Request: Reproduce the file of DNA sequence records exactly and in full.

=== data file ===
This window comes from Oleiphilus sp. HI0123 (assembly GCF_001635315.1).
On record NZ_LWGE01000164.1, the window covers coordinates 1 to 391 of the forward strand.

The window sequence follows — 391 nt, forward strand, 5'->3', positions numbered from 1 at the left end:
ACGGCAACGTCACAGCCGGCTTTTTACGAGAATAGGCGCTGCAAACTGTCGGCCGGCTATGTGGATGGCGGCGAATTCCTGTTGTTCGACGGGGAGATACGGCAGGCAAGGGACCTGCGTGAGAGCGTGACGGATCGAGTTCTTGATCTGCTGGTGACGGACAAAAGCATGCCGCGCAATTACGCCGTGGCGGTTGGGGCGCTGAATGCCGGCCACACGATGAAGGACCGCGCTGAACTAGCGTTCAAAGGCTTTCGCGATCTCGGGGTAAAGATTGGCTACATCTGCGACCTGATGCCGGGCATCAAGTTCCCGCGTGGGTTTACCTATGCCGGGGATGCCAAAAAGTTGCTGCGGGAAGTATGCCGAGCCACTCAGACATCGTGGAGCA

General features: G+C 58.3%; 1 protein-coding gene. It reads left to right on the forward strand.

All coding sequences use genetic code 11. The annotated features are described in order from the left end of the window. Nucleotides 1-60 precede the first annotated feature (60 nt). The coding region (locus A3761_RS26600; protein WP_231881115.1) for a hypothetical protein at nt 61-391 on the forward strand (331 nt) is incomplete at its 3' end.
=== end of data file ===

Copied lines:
This window comes from Oleiphilus sp. HI0123 (assembly GCF_001635315.1).
On record NZ_LWGE01000164.1, the window covers coordinates 1 to 391 of the forward strand.

The window sequence follows — 391 nt, forward strand, 5'->3', positions numbered from 1 at the left end:
ACGGCAACGTCACAGCCGGCTTTTTACGAGAATAGGCGCTGCAAACTGTCGGCCGGCTATGTGGATGGCGGCGAATTCCTGTTGTTCGACGGGGAGATACGGCAGGCAAGGGACCTGCGTGAGAGCGTGACGGATCGAGTTCTTGATCTGCTGGTGACGGACAAAAGCATGCCGCGCAATTACGCCGTGGCGGTTGGGGCGCTGAATGCCGGCCACACGATGAAGGACCGCGCTGAACTAGCGTTCAAAGGCTTTCGCGATCTCGGGGTAAAGATTGGCTACATCTGCGACCTGATGCCGGGCATCAAGTTCCCGCGTGGGTTTACCTATGCCGGGGATGCCAAAAAGTTGCTGCGGGAAGTATGCCGAGCCACTCAGACATCGTGGAGCA

General features: G+C 58.3%; 1 protein-coding gene. It reads left to right on the forward strand.

All coding sequences use genetic code 11. The annotated features are described in order from the left end of the window. Nucleotides 1-60 precede the first annotated feature (60 nt). The coding region (locus A3761_RS26600; protein WP_231881115.1) for a hypothetical protein at nt 61-391 on the forward strand (331 nt) is incomplete at its 3' end.